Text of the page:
Herbs for Nursing Moms

New mothers have a variety of herbs for postnatal support in addition to Multivitamins, Minerals and supplements including Bioflavionids, Choline, Omegas, and CoQ10.

Several traditional herbs that excel in safety and effectiveness are listed below.


Eleuthero (Siberian Ginseng) is a sweet, bitter, and mildly warm tasting herb made from the root and leaves of Eleutherococcus senticosus.

It has been used for countless centuries in Siberia to strengthen the body and relieve exhaustion after prolonged physical exertion. Eleuthero has been researched extensively by Russian scientists for decades and has become a very popular herb today for people recovering from general debility.

Eleuthero (Siberian Ginseng) is not a stimulant like Chinese (Panax) Ginseng or American Ginseng. It's not an instant "pick-me-up". It gradually restores vitality over a period of time, so it's a very balanced herb for postpartum recovery.

Herb Safety: Eleuthero (Siberian Ginseng) is compatible with breastfeeding1.



Chamomile is a cooling, floral scented and slightly apple-scented herb made from the tiny flowers of Matricaria recutita.

Chamomile is used extensively in infant and children's bath products because of it's relaxing effects. Chamomile is known all over the world as a sleep aid.

Ayurveda has used Chamomile because it facilitates energetic release, which lowers stress and promotes healing mind and body.

Chamomile relaxes smooth muscle through the body, and this can enhance mood overall. Chamomile is also known to help the respiratory system and is good for digestion.

Herb Safety: Chamomile is compatible with breastfeeding1.



Shatavari is a sweet, cooling and slightly bitter herb made from the roots of Asparagus racemosus.

In Ayurveda, Shatavari is the most important herb for women. Shatavari supports many aspects of a woman's life, including mood, reproductive cycle, lactation, and improved memory.

Because of its life-long support for the feminine energy, Shatavari is honored in Ayurveda as a spiritually uplifting herb.

Postpartum, Shatavari is considered to reduce stress, support breast milk quality, and is excellent at bringing back balance.

Herb Safety: Shatavari is compatible with breastfeeding1.




Fenugreek is a warming and bitter herb ground from the seeds of Trigonella foenum-graecum

Fenugreek is widely used to enhance lactation because it builds fluids and has an effect on the circulatory, lymphatic, and reproductive systems. Fenugreek is also considered an excellent digestive aid.

In Traditional Chinese Medicine, fenugreek is considred a "tonic herb" that enhances strength by "warming the kidneys" and adrenal glands. The Kidneys are considered to be the storehouse of our reporoductive energy, the "Essence Qi".

Herb Safety: Fenugreek is compatible with breastfeeding1.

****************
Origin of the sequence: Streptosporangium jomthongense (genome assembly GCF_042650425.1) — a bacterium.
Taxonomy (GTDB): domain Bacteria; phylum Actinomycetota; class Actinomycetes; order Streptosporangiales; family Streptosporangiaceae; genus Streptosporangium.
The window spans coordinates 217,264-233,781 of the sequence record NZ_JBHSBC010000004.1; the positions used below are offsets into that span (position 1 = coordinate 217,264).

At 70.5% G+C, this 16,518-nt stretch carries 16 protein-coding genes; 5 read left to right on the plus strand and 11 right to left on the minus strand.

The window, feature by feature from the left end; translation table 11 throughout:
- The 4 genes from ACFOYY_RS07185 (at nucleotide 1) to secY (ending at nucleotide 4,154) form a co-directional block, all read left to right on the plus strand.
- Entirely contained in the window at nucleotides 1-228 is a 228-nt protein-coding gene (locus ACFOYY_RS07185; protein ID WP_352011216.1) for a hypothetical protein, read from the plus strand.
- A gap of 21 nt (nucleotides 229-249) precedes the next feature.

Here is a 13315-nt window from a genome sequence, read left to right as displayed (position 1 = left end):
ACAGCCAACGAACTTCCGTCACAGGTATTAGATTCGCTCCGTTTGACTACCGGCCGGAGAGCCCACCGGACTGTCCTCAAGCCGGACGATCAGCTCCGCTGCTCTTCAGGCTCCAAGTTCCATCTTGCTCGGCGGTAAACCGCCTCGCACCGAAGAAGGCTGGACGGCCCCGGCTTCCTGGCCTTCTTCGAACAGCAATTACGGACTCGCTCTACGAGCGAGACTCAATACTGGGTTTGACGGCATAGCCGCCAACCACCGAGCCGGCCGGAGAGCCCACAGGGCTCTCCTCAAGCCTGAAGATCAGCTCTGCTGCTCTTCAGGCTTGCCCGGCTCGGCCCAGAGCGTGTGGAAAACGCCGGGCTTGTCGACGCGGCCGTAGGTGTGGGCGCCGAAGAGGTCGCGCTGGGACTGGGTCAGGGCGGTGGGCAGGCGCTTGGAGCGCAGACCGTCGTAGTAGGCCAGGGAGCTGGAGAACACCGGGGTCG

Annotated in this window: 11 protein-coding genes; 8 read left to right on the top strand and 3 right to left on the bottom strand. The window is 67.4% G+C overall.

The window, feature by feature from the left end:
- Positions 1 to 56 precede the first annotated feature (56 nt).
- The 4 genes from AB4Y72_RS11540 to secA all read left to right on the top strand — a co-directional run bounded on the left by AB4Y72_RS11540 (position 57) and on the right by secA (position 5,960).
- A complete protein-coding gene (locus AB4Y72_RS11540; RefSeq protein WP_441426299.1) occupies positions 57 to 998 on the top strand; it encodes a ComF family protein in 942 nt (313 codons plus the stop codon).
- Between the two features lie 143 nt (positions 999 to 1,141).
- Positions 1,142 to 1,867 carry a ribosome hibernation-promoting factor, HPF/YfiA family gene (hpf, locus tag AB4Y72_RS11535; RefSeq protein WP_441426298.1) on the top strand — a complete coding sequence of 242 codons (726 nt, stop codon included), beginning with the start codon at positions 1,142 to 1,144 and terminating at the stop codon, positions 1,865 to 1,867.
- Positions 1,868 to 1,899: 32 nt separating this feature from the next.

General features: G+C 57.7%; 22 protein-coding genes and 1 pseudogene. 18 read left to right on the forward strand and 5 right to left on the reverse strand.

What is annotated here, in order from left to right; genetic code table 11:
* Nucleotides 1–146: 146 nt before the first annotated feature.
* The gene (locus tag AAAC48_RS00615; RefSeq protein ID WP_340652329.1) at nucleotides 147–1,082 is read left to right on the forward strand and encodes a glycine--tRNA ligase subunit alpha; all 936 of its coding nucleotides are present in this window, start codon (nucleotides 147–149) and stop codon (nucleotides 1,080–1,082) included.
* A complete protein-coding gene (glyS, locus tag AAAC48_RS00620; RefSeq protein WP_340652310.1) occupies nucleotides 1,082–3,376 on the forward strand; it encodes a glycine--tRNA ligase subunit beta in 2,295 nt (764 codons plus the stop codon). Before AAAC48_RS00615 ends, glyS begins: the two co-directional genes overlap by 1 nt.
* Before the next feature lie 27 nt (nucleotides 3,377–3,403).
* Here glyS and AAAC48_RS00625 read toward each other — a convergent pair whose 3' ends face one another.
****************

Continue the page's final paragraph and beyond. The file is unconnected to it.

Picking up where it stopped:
Alfalfa is a mild herb with a refreshing flavor. It is made from the leaves of Medicago sativa.

Alfalfa enhances production of breast milk, is extremely alkalinizing and nutritious, improves the body fluids including blood and lymph and supports the endocrine system.

This is why early American herbalists and natural physicians used Alfalfa as a general tonic. It has positive effects on the kidneys and bladder, skeletal system and joints, skin and hair.

Herb Safety: Alfalfa is compatible with breastfeeding2.





This list of herbs and supplements makes note of a few top herbs in use for mothers. Sensible Herbs encourages you to read about diet, supplements and herbs that can strengthen you postpartum.

Traditionally a woman rested for several weeks with nourishment and attendents after giving birth because it was understood her body had to restore and renew.

Sensible Herbs supports you in evaluating herbs and making them a part of your nourishment and healing.



A Natural Guide to Prengancy and Postpartum Health, by Dean Raffelock, DC, Dipl. Ac., CCN and Robert Rountree, MD. Penguin Putnam, 2002.

The Nursing Mother's Herbal by Sheila Humphrey, BSc, RN, IBCLC. Fairview Press, 2003.

Gentle Healing for Baby and Child by Master Herbalist Andrea Candee and David Andrusia. Forward by Lawrence Baskind, MD. Pocket Books, 2000.


The following reference books were consulted regarding safety during breastfeeding:

1 - The Essential Guide to Herbal Safety, by Simon Y Mills MCPP FNIMH MA and Kerry Bone MCPP FNHAA FNIMH DipPhyto Bsc(Hons).

2 - Traditionally used by nursing mothers for thousands of years.


Information and statements regarding herbs, dietary supplements, and traditional remedies and any articles or posts on Sensible Herbs are for educational purposes only and have not been evaluated by the Food and Drug Administration.

The products sold here are not intended to diagnose, treat, cure, or prevent any disease.

We do not offer any medical advice on this website. Please consult your healthcare practitioner for your health related-questions.

Individual results may vary with herbs, nutritional supplements, or wellness diet.

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